It’s a big, beautiful deep red beast of firefighting engineering, ingenuity and raw manmade power—just be sure to not confuse it with a fire truck! That’s right—did you know there are significant differences between a fire engine and a fire truck? But we’re getting ahead of ourselves.
First? We’d like you to meet Engine 5-1, one of the flagship firefighting vehicles for the Alpha Volunteer Fire Company.
Meet Fire Engine 5-1 Of Alpha Fire Company.
Engine 5-1 is a 2005 Pierce Dash Engine that seats six, featuring a Tak-4 Independent Front Suspension, Detroit Series 60 motor, and an Allison EVS 4000 automatic transmission.
The unit carries with it 750 gallons of water and 15 gallons of Class A foam with 6 pre-connected hose lines, and once fully operational on scene, Engine 5-1 is capable of pumping in excess of 1500 gallons of water per minute and 12 gallons of foam per minute.
The unit is equipped with a 15kW hydraulic generator powering 7500 Watts of fixed and portable scene lighting, along with two pre-connected “Jaws of Life” rescue tools. It is currently serving as our primary engine at the Borough Station.
Click here to view the manufacturing overview from Pierce Manufacturing
(and to hear a passable sound-alike for Morgan Freeman as a narrator
Fire Engines Are The Workhorses Of A Fire Company (Other Than The Members, Of Course).
Fire Engines carry the hoses, couplings and internal distribution apparatus necessary to douse a fire with water. If you need water on the scene, a fire engine will be there to deliver it! A computer controlled impeller (think giant internal fan inside a high-tech tank
) can draw water from external sources like freshwater lake beds, swimming pools, cisterns and neighborhood supply lines – such as the fire hydrants you shouldn’t be parking so closely to.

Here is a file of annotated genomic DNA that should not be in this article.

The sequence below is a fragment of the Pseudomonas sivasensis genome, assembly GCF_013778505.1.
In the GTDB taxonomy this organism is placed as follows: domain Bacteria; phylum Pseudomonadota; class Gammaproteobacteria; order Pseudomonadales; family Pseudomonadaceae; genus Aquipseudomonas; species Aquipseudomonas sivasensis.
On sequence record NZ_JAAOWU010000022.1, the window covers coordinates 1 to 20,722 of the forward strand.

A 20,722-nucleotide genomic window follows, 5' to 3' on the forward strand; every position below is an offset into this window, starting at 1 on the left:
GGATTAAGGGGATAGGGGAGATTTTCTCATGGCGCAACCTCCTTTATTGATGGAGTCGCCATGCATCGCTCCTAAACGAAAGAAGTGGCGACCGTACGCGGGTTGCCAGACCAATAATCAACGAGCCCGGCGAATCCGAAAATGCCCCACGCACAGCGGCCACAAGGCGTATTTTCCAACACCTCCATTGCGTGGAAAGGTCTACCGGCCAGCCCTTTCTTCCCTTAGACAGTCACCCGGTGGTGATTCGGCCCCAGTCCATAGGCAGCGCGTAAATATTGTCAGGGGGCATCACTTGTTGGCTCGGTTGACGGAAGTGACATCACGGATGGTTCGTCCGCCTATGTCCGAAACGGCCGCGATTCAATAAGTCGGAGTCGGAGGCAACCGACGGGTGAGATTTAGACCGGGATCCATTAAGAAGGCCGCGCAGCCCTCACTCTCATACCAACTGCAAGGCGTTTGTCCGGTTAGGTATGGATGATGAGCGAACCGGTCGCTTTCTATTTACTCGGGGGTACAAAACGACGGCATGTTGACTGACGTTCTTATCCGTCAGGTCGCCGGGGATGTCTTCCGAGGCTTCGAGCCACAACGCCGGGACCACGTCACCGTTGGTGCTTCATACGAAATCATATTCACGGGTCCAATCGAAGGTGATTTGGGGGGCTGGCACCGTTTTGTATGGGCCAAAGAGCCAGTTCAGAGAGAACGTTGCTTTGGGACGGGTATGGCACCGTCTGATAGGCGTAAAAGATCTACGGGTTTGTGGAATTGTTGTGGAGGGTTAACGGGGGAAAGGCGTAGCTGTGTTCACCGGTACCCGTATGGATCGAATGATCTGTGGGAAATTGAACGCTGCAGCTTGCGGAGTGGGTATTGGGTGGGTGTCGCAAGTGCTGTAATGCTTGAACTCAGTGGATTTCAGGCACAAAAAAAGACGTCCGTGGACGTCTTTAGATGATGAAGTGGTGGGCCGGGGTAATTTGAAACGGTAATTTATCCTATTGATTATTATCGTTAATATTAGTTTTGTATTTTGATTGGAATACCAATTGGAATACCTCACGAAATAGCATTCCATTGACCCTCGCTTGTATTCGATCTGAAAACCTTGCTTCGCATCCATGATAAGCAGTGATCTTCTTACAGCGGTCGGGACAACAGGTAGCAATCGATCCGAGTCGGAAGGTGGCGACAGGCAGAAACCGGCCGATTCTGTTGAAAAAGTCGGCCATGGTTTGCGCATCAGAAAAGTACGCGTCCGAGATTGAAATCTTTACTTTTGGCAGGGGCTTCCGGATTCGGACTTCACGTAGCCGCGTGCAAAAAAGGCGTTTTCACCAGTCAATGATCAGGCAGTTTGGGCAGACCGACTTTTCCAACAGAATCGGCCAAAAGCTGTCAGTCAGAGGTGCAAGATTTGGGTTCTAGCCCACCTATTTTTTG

The operator can divert and direct water flow through the specific hose lines as necessary on the fire scene, with high-tech relief valves build in to prevent over pressurization of any one line when another line is shut down.
So What’s The Difference Between A Fire Engine and a Fire Truck?
Because firefighting has become so specialized and demanding, the term “fire truck” has been used expansively to describe almost any vehicle used by the fire department.
When it comes to the “big beasts” you see on the roads, what makes a Fire Truck different from a Fire Engine is the inclusion of one or more additional ladders (often really, really BIG ones), plus a host of additional specialized firefighting equipment stored on the truck itself.
The fire truck
is like a huge rolling toolbox for the fire company, and is distinguished by its ladder compliment. The fire truck ladder may or may not include a basket for firefighters, but almost always includes a top nozzle to deploy water from elevated heights. Many fire trucks also come equipped with “outrigger” supports to balance the enormous weight of a fully deployed ladder.
by comparison, are the vehicles on the fire scene responsible for pumping water. They deliver hoses and water essential to fighting a fire—combining a basic triple threat combination of tank, water and multiple types of hoses available at the fire scene. And while many engines may carry a ground ladder or two, the big difference is that the Engine is there to manage water at the fire scene.
So much equipment travels on each of these vehicles, from specialty hand tools and gas powered saws, to specialized rescue equipment, on-site fans and first aid supplies, that a Truck will often be deployed with an Engine in support of the fire scene, even if the “big ladders” may not be necessary.
Fire Trucks And Fire Engines Capture The Imagination!
While we wish no one ever had to see them out in public other than in a parade — the reality is that trucks, engines, ladders, command vehicles, fire police and fire fighters are essential to the well being of the community.
One thing’s for certain—whether you’re talking about an Engine or a Truck, the general overall response (from Alpha members and the public at large is)…
that they are really COOL! Learn more about our apparatus here.